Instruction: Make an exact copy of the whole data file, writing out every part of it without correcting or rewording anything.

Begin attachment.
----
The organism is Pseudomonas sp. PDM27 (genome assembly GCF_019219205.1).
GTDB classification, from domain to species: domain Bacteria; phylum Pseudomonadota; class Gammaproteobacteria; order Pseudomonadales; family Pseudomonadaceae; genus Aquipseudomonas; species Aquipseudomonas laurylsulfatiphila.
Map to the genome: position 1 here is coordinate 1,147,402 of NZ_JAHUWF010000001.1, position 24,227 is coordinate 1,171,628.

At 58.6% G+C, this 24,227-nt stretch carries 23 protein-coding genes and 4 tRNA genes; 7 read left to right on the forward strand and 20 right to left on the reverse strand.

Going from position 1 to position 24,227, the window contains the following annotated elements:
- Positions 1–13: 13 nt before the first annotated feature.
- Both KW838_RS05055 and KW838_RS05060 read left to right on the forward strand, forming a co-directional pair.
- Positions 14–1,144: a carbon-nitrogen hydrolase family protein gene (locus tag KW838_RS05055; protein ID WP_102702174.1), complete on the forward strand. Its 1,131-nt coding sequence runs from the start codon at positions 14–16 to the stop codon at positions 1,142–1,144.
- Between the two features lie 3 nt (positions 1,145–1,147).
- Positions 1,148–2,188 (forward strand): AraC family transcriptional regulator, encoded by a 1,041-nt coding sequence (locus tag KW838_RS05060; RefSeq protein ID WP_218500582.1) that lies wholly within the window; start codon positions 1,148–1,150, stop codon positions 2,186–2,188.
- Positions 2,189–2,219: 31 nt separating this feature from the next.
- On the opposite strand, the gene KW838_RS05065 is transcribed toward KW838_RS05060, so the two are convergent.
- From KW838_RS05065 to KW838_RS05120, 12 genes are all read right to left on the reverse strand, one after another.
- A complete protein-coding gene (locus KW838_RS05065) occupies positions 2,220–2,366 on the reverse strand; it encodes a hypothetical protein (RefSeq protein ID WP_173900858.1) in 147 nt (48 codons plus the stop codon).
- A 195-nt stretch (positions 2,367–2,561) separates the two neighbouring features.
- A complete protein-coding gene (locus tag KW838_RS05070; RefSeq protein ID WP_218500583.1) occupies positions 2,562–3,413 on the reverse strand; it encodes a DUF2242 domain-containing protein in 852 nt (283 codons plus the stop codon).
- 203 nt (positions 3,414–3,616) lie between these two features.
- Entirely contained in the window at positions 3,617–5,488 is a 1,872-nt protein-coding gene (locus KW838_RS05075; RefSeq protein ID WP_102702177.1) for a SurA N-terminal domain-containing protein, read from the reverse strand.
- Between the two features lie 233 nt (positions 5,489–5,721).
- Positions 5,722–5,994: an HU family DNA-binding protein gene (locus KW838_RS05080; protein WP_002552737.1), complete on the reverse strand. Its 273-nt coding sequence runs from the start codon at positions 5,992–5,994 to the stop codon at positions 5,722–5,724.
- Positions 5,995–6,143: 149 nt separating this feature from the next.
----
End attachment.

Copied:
The organism is Pseudomonas sp. PDM27 (genome assembly GCF_019219205.1).
GTDB classification, from domain to species: domain Bacteria; phylum Pseudomonadota; class Gammaproteobacteria; order Pseudomonadales; family Pseudomonadaceae; genus Aquipseudomonas; species Aquipseudomonas laurylsulfatiphila.
Map to the genome: position 1 here is coordinate 1,147,402 of NZ_JAHUWF010000001.1, position 24,227 is coordinate 1,171,628.

At 58.6% G+C, this 24,227-nt stretch carries 23 protein-coding genes and 4 tRNA genes; 7 read left to right on the forward strand and 20 right to left on the reverse strand.

Going from position 1 to position 24,227, the window contains the following annotated elements:
- Positions 1–13: 13 nt before the first annotated feature.
- Both KW838_RS05055 and KW838_RS05060 read left to right on the forward strand, forming a co-directional pair.
- Positions 14–1,144: a carbon-nitrogen hydrolase family protein gene (locus tag KW838_RS05055; protein ID WP_102702174.1), complete on the forward strand. Its 1,131-nt coding sequence runs from the start codon at positions 14–16 to the stop codon at positions 1,142–1,144.
- Between the two features lie 3 nt (positions 1,145–1,147).
- Positions 1,148–2,188 (forward strand): AraC family transcriptional regulator, encoded by a 1,041-nt coding sequence (locus tag KW838_RS05060; RefSeq protein ID WP_218500582.1) that lies wholly within the window; start codon positions 1,148–1,150, stop codon positions 2,186–2,188.
- Positions 2,189–2,219: 31 nt separating this feature from the next.
- On the opposite strand, the gene KW838_RS05065 is transcribed toward KW838_RS05060, so the two are convergent.
- From KW838_RS05065 to KW838_RS05120, 12 genes are all read right to left on the reverse strand, one after another.
- A complete protein-coding gene (locus KW838_RS05065) occupies positions 2,220–2,366 on the reverse strand; it encodes a hypothetical protein (RefSeq protein ID WP_173900858.1) in 147 nt (48 codons plus the stop codon).
- A 195-nt stretch (positions 2,367–2,561) separates the two neighbouring features.
- A complete protein-coding gene (locus tag KW838_RS05070; RefSeq protein ID WP_218500583.1) occupies positions 2,562–3,413 on the reverse strand; it encodes a DUF2242 domain-containing protein in 852 nt (283 codons plus the stop codon).
- 203 nt (positions 3,414–3,616) lie between these two features.
- Entirely contained in the window at positions 3,617–5,488 is a 1,872-nt protein-coding gene (locus KW838_RS05075; RefSeq protein ID WP_102702177.1) for a SurA N-terminal domain-containing protein, read from the reverse strand.
- Between the two features lie 233 nt (positions 5,489–5,721).
- Positions 5,722–5,994: an HU family DNA-binding protein gene (locus KW838_RS05080; protein WP_002552737.1), complete on the reverse strand. Its 273-nt coding sequence runs from the start codon at positions 5,992–5,994 to the stop codon at positions 5,722–5,724.
- Positions 5,995–6,143: 149 nt separating this feature from the next.